Archive for January 2011

Computer lab break-in

Last week we received the unfortunate news that one of the computer labs we helped set up in Mekelle in Nov 2009 was broken into. Just over 20 computer terminals were taken, but fortunately none of the (LCD) monitors were also taken. Given that the terminals are relatively small, so easily portable, we had thought there was a risk of one or two going astray, especially given that thefts of portable electronic devices (laptops etc) happen at all universities and all organisations around the world.

We’re not sure if the thief (or thieves) realise that without being connected to a server to boot up from, the devices are pretty much useless and there’s going to be an extremely limited market for reselling such stolen devices in Ethiopia. So it’s a small consolation that the thief/thieves are unlikely to profit from the robbery.

It’s far more disappointing they have taken the opportunity for the students to fully use the lab, now being down to half the original number of terminals. However, most students are in the run up to their exams over the coming weeks, followed by the semester break, so they won’t be accessing the lab as much as during the rest of the semester.

This gives a few weeks to get the lab back up and running fully before the start of the next semester (probably in first weeks of March) and we very quickly managed to put plans together for how we can replace the missing terminals. We’re hoping to (at least temporarily) replace some of the missing terminals with refurbished PCs, we’d already been testing this over the past few months, so just means that we will deploy them sooner than expected. We’re also checking the costs of having some (SunRay) terminals we had in the US shipped over as replacements for those which have gone missing.

So, despite the setback, the lab should be back up and running within a couple of weeks.

Rapid developments in Mekelle

We’re still in the process of planning out our training programme for our next visit to Ethiopia in a few weeks time. At only 3 weeks it’s going to be my shortest visit to Ethiopia, so sure it will be a very busy time, given what we’re hoping to get done in the time there. For a week in Addis, we’ll be starting our basic certification course for elearning teams from some of the other universities in Ethiopia, we’re just waiting to get confirmation of how many are going to attend. Then we’ll have 2 weeks in Mekelle, for the final face to face workshops for the certification we started in October plus starting a new cohort for the advanced training.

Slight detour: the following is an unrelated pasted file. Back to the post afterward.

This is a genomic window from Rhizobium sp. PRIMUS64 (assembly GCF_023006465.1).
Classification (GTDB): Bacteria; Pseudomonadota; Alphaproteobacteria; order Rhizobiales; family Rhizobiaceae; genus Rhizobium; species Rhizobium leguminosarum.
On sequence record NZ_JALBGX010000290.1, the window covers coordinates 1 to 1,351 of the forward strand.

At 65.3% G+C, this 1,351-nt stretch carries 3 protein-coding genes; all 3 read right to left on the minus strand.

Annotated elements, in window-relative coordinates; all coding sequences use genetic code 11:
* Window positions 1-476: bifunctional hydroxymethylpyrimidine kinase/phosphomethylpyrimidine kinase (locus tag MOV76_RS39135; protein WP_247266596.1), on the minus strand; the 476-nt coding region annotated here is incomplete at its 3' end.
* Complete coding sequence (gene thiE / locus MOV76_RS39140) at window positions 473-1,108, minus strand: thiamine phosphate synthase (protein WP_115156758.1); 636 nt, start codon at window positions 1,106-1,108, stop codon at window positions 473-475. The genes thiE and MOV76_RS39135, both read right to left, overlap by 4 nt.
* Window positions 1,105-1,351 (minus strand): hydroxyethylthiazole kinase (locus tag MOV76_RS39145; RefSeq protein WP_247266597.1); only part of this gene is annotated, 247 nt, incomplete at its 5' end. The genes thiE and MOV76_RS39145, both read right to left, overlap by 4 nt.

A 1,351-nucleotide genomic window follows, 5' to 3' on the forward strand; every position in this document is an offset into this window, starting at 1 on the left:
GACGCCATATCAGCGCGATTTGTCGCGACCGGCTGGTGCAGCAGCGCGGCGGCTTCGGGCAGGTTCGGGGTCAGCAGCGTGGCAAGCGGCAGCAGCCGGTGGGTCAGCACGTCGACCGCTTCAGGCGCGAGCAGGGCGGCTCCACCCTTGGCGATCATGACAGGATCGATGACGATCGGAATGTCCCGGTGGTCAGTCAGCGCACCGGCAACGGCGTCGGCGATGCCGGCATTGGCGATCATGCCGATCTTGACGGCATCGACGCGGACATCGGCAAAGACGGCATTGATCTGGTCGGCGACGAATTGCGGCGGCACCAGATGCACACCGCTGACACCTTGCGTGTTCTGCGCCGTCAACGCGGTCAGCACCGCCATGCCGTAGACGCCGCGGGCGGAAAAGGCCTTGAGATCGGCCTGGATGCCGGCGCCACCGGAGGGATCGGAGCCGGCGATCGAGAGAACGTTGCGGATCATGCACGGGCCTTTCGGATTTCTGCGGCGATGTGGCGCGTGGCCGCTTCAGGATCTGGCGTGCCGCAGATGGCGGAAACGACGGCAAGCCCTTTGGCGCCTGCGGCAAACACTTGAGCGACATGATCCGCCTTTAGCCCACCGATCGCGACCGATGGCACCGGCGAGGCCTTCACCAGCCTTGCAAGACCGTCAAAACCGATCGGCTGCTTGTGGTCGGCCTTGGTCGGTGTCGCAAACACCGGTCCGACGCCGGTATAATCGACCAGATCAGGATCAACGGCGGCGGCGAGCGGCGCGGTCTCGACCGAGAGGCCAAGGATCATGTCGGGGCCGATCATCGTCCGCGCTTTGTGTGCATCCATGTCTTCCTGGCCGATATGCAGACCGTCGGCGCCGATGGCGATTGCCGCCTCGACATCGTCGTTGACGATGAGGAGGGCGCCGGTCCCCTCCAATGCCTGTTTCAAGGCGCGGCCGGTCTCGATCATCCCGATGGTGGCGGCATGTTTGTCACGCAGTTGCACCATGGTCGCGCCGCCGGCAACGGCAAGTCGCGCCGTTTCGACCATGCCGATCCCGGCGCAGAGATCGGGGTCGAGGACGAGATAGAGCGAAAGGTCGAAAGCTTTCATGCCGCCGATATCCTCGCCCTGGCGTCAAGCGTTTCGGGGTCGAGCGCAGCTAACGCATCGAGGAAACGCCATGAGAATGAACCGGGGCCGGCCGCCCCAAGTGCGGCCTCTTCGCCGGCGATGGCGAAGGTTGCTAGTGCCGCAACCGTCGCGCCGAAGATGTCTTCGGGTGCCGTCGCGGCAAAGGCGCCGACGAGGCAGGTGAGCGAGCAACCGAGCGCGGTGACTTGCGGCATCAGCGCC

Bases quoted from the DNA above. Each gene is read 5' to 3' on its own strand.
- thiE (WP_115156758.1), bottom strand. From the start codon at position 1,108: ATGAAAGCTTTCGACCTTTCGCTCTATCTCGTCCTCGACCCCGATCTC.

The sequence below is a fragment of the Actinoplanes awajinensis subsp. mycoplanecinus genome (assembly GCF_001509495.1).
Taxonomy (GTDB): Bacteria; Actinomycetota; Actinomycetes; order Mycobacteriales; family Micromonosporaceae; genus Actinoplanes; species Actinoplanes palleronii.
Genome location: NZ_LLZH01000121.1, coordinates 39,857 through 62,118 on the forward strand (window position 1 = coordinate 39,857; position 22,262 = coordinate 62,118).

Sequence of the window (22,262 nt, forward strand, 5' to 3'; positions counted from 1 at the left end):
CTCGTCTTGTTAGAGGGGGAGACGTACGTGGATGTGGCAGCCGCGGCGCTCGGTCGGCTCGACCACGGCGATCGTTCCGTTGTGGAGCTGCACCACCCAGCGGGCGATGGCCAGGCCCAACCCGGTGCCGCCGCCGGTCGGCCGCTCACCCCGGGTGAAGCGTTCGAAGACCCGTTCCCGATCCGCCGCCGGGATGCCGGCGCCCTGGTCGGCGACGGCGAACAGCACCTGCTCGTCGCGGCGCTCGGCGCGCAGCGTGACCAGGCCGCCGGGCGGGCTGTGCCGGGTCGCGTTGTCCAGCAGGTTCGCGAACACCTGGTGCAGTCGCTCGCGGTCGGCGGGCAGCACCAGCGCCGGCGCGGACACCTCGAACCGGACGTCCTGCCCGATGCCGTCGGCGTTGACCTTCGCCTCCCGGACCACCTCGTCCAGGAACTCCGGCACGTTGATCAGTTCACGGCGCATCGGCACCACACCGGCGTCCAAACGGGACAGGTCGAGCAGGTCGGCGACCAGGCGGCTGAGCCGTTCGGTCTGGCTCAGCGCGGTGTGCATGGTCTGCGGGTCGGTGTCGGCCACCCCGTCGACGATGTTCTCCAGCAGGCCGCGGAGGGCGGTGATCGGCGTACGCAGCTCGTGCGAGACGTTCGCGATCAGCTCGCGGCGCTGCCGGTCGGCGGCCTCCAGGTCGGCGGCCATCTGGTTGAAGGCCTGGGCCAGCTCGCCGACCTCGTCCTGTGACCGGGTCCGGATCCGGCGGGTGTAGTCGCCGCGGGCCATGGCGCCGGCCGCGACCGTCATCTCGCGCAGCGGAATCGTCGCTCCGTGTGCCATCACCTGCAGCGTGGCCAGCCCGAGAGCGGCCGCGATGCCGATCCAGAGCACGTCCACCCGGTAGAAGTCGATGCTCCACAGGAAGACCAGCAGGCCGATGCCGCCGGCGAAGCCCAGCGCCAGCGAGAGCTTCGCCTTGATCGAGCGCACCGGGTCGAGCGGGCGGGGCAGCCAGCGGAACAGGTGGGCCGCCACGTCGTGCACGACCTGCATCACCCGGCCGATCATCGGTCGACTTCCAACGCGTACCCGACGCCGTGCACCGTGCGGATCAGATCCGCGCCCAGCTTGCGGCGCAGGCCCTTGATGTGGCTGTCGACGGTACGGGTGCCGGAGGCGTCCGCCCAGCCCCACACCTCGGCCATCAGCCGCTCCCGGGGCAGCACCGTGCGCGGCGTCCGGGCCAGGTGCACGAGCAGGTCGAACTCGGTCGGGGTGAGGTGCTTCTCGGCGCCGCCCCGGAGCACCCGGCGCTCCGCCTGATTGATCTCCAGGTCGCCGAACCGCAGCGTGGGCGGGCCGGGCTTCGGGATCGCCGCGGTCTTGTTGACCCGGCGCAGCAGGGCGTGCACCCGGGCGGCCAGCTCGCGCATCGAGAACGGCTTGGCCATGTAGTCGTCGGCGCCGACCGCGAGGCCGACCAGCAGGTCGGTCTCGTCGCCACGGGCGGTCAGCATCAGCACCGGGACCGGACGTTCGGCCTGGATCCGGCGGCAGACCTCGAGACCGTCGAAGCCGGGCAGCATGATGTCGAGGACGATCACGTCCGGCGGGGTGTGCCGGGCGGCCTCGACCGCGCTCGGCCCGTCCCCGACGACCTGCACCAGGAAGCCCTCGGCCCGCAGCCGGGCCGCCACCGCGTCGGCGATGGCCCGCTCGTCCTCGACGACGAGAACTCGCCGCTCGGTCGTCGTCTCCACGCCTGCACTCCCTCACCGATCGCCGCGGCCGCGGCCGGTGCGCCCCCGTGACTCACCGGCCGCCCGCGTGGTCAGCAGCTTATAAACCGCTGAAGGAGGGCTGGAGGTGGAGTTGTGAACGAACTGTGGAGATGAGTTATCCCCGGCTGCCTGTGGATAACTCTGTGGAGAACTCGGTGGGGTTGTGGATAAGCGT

There’s still some way to go before Mekelle University is ready to start delivering the course by themselves. Although they’re keen on expanding the training to include other colleges, it’s not sustainable for Jaime and I to continue to deliver the training over and over.

Over the last couple of weeks we’ve had lots of good news from the Technology Institute. Florida, one of the lecturers from the Computer Science department, has taken over as head of ICT and elearning. They’ve managed to take on another team member for the elearning team, plus lab attendants are due to start work this week for maintaining the computer labs. They’re in the process of getting a new computer lab (of almost 70 refurbished PCs network booting from the OpenSolaris server) up and running, so will be great to see this up and running, although we have a few concerns as to whether the server will have the power/capacity to deliver sessions to this many extra terminals.

Health Sciences College have also been busy, installing network connected PCs and projectors in almost 20 lecture rooms.

With all these changes, I’m looking forward to getting back to Mekelle, if only for a very short time. At just less than 4 months, this is also the longest break I’ve had away from Mekelle since I started working there back in September 2008.

Rollercoaster ride…

This weekend I went out to one of the theme parks on the edge of Madrid, I’ve not been on a rollercoaster for years and although it was very cold it was very quiet, so we could get on the rides with almost no queue – in fact, we had to wait for enough people to come for the ride to start. Abismo, the biggest and fastest ride there, was shut with technical problems for most of the day, but was fixed up just as we were about to leave, so we managed to get on the last run of the day. We did manage to get home with all our body parts ( photo taken on the Tarantula ride).

Photos:

Video of Abismo (not one that I took, though I was sat at the front, so this was the view I got…):

Last years reading list…

Seems to be the time of year when everyone puts retrospectives of last year on their blogs, so here’s my contribution… a list of all the books I read last year:

  • The Steep Approach to Garbadale – Iain Banks
  • The Closed Circle – Jonathan Coe
  • Shadow of the Sun – Ryszard Kapuscinski
  • Diary – Chuck Palahnuik
  • The English – Jeremy Paxman
  • A case of 2 cities- Qiu Xiaolong
  • The Tesseract – Alex Garland
  • The Dwarves of Death – Jonathon Coe
  • The Dog Catcher – Alexei Sayle
  • Critical Mass – Philip Ball
  • Armageddon in Retrospect – Kurt Vonnegut
  • Fermats Last Theorem – Simon Singh